and click “ANF Description” at end of images.  Our plants are obscurely glandular, but evidently there is more variation in the glands than what we described for plants from the Sta Monica Mtns.
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Another Progress Report (Goofing Off in the Desert)

Remember at the beginning of last year when I announced that I had finished making keys to the known leaf mines on every plant genus in the US and Canada? I noted that “this project can never really be finished, because more species and life histories are being discovered all the time.  But I’ll consider it to be time to start looking into publishing this thing when I’ve finished writing all the introductory chapters, which could conceivably happen by the end of this winter.”

Well, it didn’t happen by the end of that winter. I did do some work on the introductory chapters, but then I got bogged down in writing several large papers describing new species and documenting new information about already named ones. Then it was time to go back to working full-time, which (because much of my work is outdoors) resulted in the collection of ever more leafminers to rear, and dealing with those left little time in the summer for making progress on the book. Some time in December things wound down enough for me to focus on writing again, but once again I gave priority to properly documenting new discoveries. I planned to get to the book later in the winter and in early spring, but then Eric LoPresti invited me and Julia to come and play in the California desert during the “super bloom”. The New England winter was seeming unnecessarily cold and dark and long, so we didn’t take much persuading.

On the way out, we spent some time exploring New Mexico and Arizona, with a little time in Arizona and Texas on the way back. Everywhere we went, we found previously unknown leafminers. In fact, now that I’ve finally had a chance over the past few weeks to sort through my pictures from the trip, I’d say at least 90% of the things we found required adding something to the book. So in a way, I’m making lots of progress, but it’s in the form of expanding what I’ve already written rather than writing those introductory chapters. But wouldn’t it be a shame if I published a “complete” guide to leaf mines that left out so many easily observed southwestern species?

We’ll see how this winter goes—I’ve still got six months of photos to sort through and more papers to write, but I’m optimistic that some substantial forward progress will be made. In the meantime, here are some pretty pictures from the desert (all taken at Anza-Borrego Desert State Park, California, between March 8 and 11).

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A sawfly (Tenthredinidae) visiting flowers of Phacelia (Boraginaceae) or something similar.

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This moth is Noctueliopsis aridalis (Crambidae).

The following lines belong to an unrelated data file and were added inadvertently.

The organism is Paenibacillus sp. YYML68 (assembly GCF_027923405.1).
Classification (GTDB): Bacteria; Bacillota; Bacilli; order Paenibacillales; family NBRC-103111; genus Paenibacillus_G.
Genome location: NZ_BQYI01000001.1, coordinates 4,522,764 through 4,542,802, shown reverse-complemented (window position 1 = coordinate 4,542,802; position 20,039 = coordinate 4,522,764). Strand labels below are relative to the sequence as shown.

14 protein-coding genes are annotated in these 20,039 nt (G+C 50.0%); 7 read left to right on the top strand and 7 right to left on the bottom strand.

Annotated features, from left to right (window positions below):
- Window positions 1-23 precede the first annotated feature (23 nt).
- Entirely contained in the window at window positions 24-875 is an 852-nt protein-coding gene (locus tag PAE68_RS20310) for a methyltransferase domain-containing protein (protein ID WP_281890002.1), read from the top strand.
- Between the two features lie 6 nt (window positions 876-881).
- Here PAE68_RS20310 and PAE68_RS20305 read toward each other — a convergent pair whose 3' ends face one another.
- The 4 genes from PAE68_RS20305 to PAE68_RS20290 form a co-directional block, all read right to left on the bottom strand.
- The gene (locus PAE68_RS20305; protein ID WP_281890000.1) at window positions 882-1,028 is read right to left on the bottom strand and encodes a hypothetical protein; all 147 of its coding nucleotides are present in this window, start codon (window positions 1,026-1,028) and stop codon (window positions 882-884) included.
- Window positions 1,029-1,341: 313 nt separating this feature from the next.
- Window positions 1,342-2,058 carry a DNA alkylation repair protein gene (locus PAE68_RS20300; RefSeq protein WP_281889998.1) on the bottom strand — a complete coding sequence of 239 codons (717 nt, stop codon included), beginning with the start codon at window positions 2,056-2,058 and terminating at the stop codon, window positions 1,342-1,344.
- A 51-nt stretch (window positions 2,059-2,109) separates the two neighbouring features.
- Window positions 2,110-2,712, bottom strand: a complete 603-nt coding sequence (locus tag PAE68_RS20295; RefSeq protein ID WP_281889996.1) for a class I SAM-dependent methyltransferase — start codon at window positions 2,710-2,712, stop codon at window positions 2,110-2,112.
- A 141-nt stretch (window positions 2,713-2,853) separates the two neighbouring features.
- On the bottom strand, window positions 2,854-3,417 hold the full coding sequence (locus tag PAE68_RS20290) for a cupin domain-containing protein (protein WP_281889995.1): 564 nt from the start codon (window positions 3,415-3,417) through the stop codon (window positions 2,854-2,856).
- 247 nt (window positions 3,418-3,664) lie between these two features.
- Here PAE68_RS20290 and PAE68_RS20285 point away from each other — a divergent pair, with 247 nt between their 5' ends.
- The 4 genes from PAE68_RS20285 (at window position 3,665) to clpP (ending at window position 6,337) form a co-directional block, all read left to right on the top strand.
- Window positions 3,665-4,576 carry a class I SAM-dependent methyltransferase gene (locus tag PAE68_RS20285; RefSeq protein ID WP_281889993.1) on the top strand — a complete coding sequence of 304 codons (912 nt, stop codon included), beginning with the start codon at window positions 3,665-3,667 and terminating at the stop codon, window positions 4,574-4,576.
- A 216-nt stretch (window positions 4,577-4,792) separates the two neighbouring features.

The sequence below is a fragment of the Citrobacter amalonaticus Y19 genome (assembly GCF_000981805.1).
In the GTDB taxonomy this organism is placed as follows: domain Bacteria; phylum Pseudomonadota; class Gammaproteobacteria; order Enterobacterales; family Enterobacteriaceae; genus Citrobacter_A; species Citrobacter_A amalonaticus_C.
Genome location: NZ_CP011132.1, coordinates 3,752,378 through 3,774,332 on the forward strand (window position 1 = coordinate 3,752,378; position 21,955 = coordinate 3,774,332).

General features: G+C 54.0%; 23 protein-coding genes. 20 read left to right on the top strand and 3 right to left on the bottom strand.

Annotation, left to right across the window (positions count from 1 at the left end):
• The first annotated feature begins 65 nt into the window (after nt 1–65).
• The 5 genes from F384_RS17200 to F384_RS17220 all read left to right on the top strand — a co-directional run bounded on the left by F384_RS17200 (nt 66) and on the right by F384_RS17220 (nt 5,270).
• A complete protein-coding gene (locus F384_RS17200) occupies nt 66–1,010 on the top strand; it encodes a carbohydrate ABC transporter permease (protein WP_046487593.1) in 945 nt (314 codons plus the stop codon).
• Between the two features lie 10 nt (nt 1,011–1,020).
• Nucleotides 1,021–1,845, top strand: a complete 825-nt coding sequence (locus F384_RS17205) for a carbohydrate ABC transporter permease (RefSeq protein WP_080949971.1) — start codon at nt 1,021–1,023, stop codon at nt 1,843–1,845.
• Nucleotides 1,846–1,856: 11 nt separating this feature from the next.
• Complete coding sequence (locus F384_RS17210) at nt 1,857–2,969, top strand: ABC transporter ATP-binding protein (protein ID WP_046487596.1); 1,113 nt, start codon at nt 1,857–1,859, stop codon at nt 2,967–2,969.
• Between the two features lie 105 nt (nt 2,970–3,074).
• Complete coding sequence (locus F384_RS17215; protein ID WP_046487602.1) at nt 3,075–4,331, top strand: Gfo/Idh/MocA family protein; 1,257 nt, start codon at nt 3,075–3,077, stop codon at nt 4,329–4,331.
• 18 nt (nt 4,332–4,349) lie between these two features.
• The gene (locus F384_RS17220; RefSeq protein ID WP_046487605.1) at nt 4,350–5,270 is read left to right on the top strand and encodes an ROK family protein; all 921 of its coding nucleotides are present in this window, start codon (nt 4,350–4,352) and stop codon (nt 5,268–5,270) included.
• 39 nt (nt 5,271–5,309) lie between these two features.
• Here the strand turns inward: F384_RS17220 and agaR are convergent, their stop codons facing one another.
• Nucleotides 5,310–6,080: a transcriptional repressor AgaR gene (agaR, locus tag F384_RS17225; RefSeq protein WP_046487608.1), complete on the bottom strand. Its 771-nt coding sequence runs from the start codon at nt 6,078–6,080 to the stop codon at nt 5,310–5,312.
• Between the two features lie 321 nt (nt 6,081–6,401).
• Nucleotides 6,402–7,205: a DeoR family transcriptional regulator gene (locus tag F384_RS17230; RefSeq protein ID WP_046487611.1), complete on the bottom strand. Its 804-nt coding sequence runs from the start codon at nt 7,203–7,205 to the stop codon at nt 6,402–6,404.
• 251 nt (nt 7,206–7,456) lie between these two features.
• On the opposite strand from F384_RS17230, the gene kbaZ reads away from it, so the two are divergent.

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Dry, cracking mud in this wash was all that remained of the downpour that brought on the bloom.

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Lupine shadow.

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There was a variety of fancy blister beetles (Meloidae) out and about. This one is Eupompha elegans elegans.

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As I wrote about here, the tiny larvae of blister beetles ride solitary bees back to their nests, where they devour the bees’ provisions. One of the known hosts of E. elegansHesperapis (Melittidae), was visiting a flower not far from this beetle.

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Julia in Coyote Canyon.

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Further down Coyote Canyon, I found these tracks and bill marks of what must have been a snipe probing for food in the mud along a creek. In the east I’ve seen similar feeding sign left by woodcocks.

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Another blister beetle, Cysteodemus armatus.

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Desert five-spot (Malvaceae: Eremalche rotundifolia), a little mallow on which we found occasional leaf mines.

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Sand-verbena (Nyctaginaceae: Abronia), a plant for which Eric has unrelenting enthusiasm. It also has its share of leafminers, one of which we discovered with Eric a few days earlier in another part of California.

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A hillside in Hawk Canyon covered with lupine and… oh, one of those evening primroses I could never get straight. There were so many new plants to learn that if something didn’t have any leafminers on it, the name just went in one ear and out the other.

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Blister beetle #3: Lytta magister. A number of these were buzzing around on top of a ridge.

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In some places the ground was carpeted with these monkey flowers—I think Mimulus bigelovii (Phrymaceae).

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Justicia californica (Acanthaceae), known as chuparosa or hummingbird bush.

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Jewel beetles (Buprestidae: Acmaeodera vernalis).